Forward Head Posture & Neck Pain in Glasgow & Ayr

Forward Head Posture & Neck Pain in Glasgow & Ayr

Neck pain is one of the most common complaints that results in patients seeking Osteopathic care. Cause of injury is often a reported traumatic incident, but in other cases, the neck pain is the product of wear and tear from bad posture — especially head forward posture.

The Head, weighing 10-11 lbs. (4.5-5 kg), usually rests above your shoulders. If the head of an adult bends to glance at a computer screen or gaze down at their smartphone / tablet, the muscles in the back of the neck and upper back / shoulders tend to work harder to hold the head straight.

Experts estimate that the head feels around 10 lbs for every inch (2.54 cm) of forward head posture, however even heavier on the muscles that attach the head and neck to the back. To demonstrate what that feels like, pick up and hold a 10-pound object, tight to your chest, like a bowling ball. Keep it up with your arm extended out from your body to notice how much heavier it feels, and the pressure it places on your body to sustain the position, even for just a brief while.

Forward head posture is something the body can manage in the short term, but over time the muscles can get tired and the strain can injure the soft tissue in the back of the neck, shoulders and upper back. Some muscles may get stronger to adapt (and some may atrophy), the shoulders may roll forward, the cervical curve may straighten etc. Researchers have observed that forward head posture, particularly with rotation and forward flexion movements, can also reduce neck mobility. Although these changes may lead to a number of negative health problems, neck pain is perhaps the most obvious and common.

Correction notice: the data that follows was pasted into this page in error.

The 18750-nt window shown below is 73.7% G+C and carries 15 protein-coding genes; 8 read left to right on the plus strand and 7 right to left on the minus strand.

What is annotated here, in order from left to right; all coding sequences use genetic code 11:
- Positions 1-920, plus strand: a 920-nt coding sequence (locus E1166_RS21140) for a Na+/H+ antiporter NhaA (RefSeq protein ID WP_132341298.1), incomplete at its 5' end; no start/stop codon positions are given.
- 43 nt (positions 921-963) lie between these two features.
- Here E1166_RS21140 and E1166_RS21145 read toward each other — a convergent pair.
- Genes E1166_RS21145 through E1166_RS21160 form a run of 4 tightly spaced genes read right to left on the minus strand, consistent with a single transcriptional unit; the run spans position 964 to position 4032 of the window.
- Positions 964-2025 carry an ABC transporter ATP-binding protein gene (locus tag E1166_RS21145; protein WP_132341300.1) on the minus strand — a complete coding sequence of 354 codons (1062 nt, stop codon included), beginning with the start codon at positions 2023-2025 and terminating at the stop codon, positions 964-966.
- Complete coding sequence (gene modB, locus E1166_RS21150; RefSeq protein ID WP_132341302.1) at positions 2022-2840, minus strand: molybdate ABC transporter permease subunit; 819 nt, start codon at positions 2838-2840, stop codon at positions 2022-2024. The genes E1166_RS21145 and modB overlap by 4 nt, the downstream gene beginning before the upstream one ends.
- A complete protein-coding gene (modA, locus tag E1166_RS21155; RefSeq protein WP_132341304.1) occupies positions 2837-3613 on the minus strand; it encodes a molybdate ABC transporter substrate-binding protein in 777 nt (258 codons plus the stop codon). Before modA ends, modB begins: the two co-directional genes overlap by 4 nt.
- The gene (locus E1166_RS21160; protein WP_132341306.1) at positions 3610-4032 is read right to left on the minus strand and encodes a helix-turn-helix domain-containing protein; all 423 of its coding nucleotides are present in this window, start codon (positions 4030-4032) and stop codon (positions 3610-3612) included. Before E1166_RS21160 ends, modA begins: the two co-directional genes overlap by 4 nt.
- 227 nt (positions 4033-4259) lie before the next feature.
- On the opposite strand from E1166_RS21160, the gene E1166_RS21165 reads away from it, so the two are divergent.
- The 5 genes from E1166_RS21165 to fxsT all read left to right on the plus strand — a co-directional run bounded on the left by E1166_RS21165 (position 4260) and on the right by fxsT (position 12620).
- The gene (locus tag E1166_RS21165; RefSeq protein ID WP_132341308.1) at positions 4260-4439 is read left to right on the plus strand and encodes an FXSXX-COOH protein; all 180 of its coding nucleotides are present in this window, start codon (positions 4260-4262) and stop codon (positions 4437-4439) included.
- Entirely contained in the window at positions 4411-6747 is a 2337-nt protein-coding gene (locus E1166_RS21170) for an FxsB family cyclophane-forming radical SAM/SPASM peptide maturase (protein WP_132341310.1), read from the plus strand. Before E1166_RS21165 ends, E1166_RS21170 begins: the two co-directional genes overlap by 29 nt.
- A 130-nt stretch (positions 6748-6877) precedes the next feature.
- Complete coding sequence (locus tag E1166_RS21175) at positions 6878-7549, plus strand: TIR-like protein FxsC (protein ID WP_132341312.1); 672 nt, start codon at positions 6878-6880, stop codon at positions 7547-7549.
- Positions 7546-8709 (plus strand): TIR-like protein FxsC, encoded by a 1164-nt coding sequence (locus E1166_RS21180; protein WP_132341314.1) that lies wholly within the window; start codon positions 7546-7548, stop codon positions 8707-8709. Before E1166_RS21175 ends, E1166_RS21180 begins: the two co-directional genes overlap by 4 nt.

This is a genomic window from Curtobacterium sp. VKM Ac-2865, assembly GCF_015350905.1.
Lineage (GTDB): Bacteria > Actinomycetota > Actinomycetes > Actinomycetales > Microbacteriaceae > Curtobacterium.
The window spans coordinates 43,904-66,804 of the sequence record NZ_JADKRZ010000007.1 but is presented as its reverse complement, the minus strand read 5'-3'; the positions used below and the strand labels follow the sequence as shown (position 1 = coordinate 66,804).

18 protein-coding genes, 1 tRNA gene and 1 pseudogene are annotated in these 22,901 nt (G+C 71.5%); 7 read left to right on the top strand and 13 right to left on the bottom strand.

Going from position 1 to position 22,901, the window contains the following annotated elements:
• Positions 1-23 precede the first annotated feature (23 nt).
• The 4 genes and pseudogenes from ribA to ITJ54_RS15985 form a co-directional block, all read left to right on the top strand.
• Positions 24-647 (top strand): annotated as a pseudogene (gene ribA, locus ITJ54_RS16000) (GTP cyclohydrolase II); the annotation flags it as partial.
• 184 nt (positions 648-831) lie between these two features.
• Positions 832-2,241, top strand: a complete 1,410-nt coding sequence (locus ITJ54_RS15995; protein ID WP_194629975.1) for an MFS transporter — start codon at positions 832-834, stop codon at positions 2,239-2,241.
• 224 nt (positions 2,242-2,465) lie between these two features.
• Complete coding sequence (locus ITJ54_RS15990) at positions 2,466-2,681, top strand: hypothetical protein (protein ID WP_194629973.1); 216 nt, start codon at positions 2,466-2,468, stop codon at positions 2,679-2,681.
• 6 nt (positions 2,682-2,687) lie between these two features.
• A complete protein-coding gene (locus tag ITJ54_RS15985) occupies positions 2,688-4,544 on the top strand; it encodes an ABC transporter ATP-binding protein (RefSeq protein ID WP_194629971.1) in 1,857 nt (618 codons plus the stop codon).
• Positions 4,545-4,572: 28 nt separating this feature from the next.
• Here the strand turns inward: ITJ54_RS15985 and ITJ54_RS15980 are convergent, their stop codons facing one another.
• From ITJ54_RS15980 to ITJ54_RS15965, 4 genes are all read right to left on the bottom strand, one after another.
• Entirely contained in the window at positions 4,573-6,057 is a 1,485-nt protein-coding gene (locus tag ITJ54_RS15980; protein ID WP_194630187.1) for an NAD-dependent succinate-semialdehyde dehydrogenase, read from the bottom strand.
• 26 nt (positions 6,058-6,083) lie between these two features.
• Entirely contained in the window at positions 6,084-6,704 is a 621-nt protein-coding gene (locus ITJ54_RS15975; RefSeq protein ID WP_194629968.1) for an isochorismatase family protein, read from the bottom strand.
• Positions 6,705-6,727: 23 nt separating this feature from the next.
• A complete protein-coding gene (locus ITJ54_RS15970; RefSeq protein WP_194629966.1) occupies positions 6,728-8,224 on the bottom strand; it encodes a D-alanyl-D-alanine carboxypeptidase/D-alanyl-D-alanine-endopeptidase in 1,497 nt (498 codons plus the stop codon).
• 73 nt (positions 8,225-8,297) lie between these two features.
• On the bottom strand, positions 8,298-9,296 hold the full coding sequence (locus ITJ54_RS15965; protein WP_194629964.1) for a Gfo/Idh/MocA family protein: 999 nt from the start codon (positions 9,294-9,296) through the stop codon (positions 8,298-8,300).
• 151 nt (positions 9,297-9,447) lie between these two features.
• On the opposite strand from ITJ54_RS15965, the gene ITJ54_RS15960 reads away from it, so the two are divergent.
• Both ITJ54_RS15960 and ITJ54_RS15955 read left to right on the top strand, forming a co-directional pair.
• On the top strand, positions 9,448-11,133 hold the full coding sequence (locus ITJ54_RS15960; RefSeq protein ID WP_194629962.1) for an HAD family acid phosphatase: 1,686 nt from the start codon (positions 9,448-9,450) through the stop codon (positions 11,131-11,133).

If a patient arrives for Osteopathic neck pain treatment, it is usually appropriate to correct postural defects in order to produce a successful result. This can be achieved through manual therapies to restore proper movement in the affected joints, and through exercises to retrain the muscles that may have become deconditioned.

A patient may also need to learn improved postural practices, especially when communicating and interacting with their electronic devices. While the process may take time, the good news is that forward-head posture can be reduced, which can also reduce the risk of recurrence of neck pain.

If you are struggling with neck pain or any related issues, please book into one of our locations which can be found here https://www.cramosteopaths.co.uk/book-online/